Empire honour titles offensive and divisive, says shadow education secretary
British empire honour titles are “divisive” and “offensive”, according to Labour’s shadow education secretary.
Kate Green who was made an Order of the British Empire (OBE) in recognition of her charitable work in the 2005 New Year Honours list, said there was no justification for “branding” the British system in colonial terms and has called for reform.
But the Conservatives have hit out at her remarks, arguing changing the name of the honours system would be an “act of cultural and historic vandalism”.
Many non-white people have turned down honours because of its association with the British empire and its history of slavery, including poet Benjamin Zephaniah, who rejected an OBE in 2003.
It’s really the wrong language - it’s divisive, it’s offensive and hurtful to people
Other notable people of colour to reject honours include spoken word artist George The Poet and Liverpool’s first black footballer Howard Gayle.
Despite criticising the “hurtful” use of the term “empire”, Ms Green defended accepting her honour – an appointment made before she became an MP in 2010 – in an interview with BBC podcast Political Thinking.
The Opposition front bench spokeswoman said it “thrilled” her father to see her recognised and argued that those who are singled out for their work to their community and country should be able to enjoy the “huge pleasure that it gives to so many people”.
Ms Green, asked if the honour should continue to be called Order of the British Empire, said: ‘No … it’s really the wrong language – it’s divisive, it’s offensive and hurtful to people.
“One of the things I’ve been looking at a lot in recent weeks is the black curriculum campaign and decolonising our history and the whole curriculum.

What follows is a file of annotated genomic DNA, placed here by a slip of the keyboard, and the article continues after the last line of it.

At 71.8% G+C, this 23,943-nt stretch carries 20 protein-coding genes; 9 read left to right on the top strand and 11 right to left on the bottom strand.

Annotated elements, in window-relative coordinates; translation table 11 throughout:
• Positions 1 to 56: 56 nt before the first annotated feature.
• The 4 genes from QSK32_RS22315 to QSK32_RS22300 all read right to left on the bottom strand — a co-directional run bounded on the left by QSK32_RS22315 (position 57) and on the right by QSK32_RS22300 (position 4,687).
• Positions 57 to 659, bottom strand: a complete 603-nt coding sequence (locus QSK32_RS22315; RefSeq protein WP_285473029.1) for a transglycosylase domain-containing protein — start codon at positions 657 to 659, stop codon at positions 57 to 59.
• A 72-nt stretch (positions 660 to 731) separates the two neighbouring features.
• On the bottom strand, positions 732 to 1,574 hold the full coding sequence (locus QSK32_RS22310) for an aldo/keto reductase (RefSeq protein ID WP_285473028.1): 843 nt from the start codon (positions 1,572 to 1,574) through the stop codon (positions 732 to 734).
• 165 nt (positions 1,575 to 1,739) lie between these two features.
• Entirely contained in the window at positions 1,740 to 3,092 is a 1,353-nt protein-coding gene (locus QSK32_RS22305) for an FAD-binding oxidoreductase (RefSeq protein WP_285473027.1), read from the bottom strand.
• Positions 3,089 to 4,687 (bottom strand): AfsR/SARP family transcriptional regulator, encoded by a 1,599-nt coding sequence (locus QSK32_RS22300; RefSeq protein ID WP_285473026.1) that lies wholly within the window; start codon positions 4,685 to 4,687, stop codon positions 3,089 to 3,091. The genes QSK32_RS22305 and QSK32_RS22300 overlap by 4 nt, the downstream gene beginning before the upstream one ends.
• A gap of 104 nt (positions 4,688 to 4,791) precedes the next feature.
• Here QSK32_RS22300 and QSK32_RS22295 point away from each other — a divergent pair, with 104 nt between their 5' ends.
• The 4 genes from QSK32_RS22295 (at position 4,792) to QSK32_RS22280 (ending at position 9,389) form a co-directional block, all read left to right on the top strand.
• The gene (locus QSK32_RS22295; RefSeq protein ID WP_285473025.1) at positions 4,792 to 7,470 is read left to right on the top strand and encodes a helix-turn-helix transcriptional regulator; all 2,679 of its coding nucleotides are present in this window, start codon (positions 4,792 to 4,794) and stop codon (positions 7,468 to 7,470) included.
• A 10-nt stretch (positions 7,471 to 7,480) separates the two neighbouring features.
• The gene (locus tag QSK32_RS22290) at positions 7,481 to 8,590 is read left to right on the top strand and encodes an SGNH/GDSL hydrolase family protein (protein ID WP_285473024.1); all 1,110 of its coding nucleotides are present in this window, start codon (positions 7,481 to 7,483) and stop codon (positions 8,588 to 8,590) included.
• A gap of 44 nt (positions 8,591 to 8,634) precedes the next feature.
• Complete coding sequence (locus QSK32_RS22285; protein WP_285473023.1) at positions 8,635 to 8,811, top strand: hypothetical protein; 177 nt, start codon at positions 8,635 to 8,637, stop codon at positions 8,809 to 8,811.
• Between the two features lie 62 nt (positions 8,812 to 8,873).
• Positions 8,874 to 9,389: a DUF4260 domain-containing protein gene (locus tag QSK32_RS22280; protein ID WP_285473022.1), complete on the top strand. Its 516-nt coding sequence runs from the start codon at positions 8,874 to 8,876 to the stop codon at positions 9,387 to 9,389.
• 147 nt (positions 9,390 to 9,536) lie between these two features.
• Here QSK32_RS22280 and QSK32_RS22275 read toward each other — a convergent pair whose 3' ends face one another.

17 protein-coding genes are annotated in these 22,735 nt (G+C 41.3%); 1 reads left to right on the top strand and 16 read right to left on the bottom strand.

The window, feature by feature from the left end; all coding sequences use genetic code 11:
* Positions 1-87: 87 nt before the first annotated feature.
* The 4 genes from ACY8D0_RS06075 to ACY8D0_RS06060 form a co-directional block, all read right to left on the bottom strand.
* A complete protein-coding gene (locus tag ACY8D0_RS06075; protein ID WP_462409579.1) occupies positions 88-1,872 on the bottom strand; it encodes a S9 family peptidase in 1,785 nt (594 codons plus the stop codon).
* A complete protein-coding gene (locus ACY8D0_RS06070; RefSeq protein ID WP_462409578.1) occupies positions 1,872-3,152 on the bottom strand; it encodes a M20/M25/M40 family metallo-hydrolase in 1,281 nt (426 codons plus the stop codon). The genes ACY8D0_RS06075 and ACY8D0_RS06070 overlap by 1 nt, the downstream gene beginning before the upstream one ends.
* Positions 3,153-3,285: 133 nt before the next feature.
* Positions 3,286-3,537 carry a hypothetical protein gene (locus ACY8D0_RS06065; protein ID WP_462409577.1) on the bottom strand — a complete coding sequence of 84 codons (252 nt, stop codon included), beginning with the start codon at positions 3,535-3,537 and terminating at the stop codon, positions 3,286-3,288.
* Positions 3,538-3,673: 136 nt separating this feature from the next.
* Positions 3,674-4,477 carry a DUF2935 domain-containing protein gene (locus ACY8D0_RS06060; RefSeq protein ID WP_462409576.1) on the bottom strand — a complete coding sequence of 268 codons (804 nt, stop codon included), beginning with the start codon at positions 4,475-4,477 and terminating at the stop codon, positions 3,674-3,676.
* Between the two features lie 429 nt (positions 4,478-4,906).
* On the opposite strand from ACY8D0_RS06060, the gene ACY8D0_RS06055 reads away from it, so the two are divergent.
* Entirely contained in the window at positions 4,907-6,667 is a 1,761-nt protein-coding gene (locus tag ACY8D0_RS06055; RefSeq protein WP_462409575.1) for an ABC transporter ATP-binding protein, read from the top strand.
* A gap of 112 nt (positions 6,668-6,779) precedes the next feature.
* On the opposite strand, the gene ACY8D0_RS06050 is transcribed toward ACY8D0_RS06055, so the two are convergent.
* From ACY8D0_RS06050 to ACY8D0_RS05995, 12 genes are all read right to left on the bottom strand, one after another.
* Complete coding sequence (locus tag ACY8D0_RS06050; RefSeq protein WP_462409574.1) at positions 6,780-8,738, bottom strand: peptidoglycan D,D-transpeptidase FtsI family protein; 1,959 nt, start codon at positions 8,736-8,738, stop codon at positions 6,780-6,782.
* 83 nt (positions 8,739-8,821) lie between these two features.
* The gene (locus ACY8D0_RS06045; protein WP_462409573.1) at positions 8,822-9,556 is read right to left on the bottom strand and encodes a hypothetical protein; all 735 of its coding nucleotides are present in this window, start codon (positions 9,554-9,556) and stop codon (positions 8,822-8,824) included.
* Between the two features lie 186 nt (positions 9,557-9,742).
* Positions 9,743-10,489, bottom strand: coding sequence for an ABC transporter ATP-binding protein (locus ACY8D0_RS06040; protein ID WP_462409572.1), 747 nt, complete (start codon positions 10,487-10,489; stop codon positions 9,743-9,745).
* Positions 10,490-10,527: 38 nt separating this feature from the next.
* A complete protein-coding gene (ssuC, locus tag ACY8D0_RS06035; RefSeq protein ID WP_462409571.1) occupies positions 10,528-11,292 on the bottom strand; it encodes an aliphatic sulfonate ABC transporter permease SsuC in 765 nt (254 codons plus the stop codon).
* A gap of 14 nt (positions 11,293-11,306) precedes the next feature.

“You can’t excuse or justify that branding but actually it’s deeper than that.
“I know many efforts have been made to democratise and open up that honours system but it’s still pretty hierarchical of who gets what. There’s a lot more reform that’s needed.”
The honours system has been criticised for being elitist over the lack of diversity among the higher ranks, with campaigners petitioning for the word “empire” to be dropped from the titles.
The criticism of the honours system and its diversity comes after the Black Lives Matter movement sparked a debate over UK statues and street names that commemorate those who profited from the transatlantic slave trade.
But Amanda Milling, co-chair of the Conservative Party, said the names given to Britain’s national honours “reflect this country’s history and traditions”.
“We should not abandon them, just as we shouldn’t rename the Victoria Line, the Royal Albert Hall or the Imperial War Museum, or tear down the countless public monuments, statues and landmarks that tell the story of our United Kingdom,” said the Tory MP.
“To do so would be an act of cultural and historic vandalism.”
This year’s Queen’s Birthday Honours, published in October after being postponed from June to allow nominations for people playing crucial roles during the coronavirus pandemic, was the most diverse to date with 13% from a minority ethnic background.
It represented a slight increase on the previous highest – 12% in the New Year honours in 2019.